Why bother with a workshop? Can’t we do a conference call instead?

9 TIPS TO MAKE YOUR WORKSHOP WORK

We live in a time where the problems we are trying to solve are becoming increasingly complex – or ‘wicked’ as they’ve been coined by Professor Keith Grint. Brexit is the perfect example of this. It can’t be solved by just one person, nor is there just one simple answer.

The same applies to the challenges we face in communications. That is why we believe that workshops will always be an invaluable part of the strategic and planning process. Getting the right people around the table to analyse, question, solve and create solutions is the fastest way to seek alignment and move to action, rather than going around in circles on emails and conference calls.

Not only that, but the act of building something together, in person, has the powerful impact of creating a commitment to making things happen. People become personally invested in its success.  Run well, a workshop has the ability to become company folklore – the catalyst for positive change.

At MullenLowe salt, we run a variety of workshops for clients and, over the years, have refined our top tips for running a successful workshop. Here’s 9 tips on how to make your workshop work harder:

  1. Quality over quantity – don’t cram too much in to the agenda. It can be tempting to cover a lot of ground but you’ll get a much richer discussion if people have time to think and dig deep into one or two topics, rather than skim over multiple.
  2. Death by PowerPoint – a picture says a thousand words and is more thought provoking than a slide of text. Consider different presentation formats to keep the thinking fresh.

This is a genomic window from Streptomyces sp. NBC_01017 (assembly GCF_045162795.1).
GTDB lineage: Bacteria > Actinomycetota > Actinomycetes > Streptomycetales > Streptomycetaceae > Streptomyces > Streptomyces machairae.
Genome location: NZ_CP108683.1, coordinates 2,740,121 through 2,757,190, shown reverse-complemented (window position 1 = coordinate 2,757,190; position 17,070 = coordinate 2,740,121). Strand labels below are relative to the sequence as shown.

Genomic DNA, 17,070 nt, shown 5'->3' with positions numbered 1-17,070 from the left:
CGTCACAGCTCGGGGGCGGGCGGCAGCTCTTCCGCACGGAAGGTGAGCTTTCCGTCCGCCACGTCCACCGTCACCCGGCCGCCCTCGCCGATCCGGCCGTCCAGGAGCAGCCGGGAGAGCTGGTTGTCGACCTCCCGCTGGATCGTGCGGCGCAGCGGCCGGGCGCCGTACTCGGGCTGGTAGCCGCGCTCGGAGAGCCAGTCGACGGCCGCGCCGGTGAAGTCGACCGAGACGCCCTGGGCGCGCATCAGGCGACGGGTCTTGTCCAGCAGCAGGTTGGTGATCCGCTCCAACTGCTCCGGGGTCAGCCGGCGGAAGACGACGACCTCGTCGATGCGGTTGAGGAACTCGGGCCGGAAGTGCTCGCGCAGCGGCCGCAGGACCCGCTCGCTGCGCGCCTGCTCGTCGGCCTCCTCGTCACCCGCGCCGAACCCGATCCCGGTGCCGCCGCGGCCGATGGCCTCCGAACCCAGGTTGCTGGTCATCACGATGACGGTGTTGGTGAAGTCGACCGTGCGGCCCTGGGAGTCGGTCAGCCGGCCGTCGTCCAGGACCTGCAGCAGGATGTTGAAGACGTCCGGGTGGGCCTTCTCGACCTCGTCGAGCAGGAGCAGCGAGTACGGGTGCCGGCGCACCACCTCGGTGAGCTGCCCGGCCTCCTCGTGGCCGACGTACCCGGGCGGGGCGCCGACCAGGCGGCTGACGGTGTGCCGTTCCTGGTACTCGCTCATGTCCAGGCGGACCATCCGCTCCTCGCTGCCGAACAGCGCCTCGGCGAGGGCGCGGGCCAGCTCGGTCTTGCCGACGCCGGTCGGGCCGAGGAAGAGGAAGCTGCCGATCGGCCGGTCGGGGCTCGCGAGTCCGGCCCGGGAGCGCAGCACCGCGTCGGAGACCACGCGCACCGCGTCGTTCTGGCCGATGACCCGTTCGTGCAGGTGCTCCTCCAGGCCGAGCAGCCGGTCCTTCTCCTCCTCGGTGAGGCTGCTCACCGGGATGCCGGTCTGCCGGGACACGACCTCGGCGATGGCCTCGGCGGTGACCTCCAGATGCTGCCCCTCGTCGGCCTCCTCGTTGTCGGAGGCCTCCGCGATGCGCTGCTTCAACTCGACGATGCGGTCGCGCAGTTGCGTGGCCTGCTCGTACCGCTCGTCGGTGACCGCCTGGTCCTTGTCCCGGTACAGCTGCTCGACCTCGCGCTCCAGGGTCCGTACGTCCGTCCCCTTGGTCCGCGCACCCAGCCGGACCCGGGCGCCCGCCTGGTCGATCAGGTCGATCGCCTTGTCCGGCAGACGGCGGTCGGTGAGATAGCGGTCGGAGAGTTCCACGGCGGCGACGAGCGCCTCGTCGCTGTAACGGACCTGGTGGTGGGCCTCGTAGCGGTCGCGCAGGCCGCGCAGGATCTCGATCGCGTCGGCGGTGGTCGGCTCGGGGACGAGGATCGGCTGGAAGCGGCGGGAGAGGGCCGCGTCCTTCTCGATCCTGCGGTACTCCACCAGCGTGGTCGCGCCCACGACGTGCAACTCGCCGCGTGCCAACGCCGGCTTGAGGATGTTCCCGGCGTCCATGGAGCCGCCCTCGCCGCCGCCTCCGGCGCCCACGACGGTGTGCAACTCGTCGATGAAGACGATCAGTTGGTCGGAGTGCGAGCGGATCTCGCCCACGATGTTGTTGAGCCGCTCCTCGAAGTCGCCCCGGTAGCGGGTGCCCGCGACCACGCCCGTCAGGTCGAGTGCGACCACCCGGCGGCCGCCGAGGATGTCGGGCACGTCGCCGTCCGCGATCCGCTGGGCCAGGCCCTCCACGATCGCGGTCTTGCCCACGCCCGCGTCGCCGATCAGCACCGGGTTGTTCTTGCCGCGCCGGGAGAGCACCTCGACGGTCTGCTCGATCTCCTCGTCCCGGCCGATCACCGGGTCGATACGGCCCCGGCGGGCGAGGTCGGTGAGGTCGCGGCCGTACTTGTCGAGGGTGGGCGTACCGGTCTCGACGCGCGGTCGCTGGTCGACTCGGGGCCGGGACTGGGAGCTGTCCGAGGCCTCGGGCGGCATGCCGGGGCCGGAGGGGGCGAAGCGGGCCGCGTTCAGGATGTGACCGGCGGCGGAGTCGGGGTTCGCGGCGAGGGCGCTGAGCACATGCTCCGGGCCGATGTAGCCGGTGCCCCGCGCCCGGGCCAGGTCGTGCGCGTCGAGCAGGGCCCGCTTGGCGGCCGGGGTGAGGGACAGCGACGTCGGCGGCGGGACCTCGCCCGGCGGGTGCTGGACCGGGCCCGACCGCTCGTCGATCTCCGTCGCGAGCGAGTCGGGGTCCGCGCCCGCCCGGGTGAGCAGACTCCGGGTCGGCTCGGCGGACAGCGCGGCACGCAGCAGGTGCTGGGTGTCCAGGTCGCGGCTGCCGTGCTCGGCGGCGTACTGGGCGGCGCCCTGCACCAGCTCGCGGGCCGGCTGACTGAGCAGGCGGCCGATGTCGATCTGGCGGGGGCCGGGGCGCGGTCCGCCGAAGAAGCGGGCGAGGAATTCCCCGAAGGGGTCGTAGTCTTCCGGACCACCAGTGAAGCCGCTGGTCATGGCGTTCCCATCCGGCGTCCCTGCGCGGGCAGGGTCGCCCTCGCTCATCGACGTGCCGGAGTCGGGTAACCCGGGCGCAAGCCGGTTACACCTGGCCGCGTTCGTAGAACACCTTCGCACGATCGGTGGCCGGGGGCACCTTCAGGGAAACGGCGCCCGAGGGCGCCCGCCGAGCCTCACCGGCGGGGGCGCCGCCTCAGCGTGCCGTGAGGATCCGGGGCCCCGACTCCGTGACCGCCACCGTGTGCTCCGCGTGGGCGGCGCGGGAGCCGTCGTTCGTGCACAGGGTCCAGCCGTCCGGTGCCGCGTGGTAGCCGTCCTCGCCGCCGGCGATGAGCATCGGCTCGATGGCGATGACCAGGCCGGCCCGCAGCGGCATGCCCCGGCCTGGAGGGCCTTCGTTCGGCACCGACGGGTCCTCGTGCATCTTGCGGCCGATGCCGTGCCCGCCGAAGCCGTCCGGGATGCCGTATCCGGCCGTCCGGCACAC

3. Purpose – get really clear on WHY everyone is gathered together. What is the problem we are trying to solve? Get commitment from attendees but most importantly the main client so there are no surprises.
  4. Planning – where possible, aim to have the session in the morning when energy levels are high, rather than in the afternoon when people get tired and attention and focus slow down. Chose a location that is light and airy with enough space to breakout into teams of three or four.
  5. Diversity of people – have a good mix of attendees from varied backgrounds and ages to get a broad range of perspectives and solutions.
  6. Inspiration – select examples that are hyper-relevant to the challenges at hand, not just because they are cool or trendy. What can be learnt from them and applied to the topic under discussion? Also consider bringing in external speakers and experts to bring insight and stimulus.
  7. Mobile etiquette – agree mobile and email etiquette at the start. Ask “is it ok we don’t look at our mobile until a break?” and aim to get consensus from the whole group.
  8. Exercises and topics to discuss – keep the ask simple and the brief clear, especially when English is not the first language. Consider the needs of extroverts and introverts and allow enough talking and thinking time for both.
  9. Outputs and outcomes – end with an upbeat summary and be clear on actions as a result of the discussion.

And finally, don’t underestimate the power of sweets and snacks to keep up the energy (or the negative impact of carb-overload at lunchtime)!

If you would like to find out more about our workshops, or how we could work with you, then please get in touch at hellolondon@mullenlowesalt.com.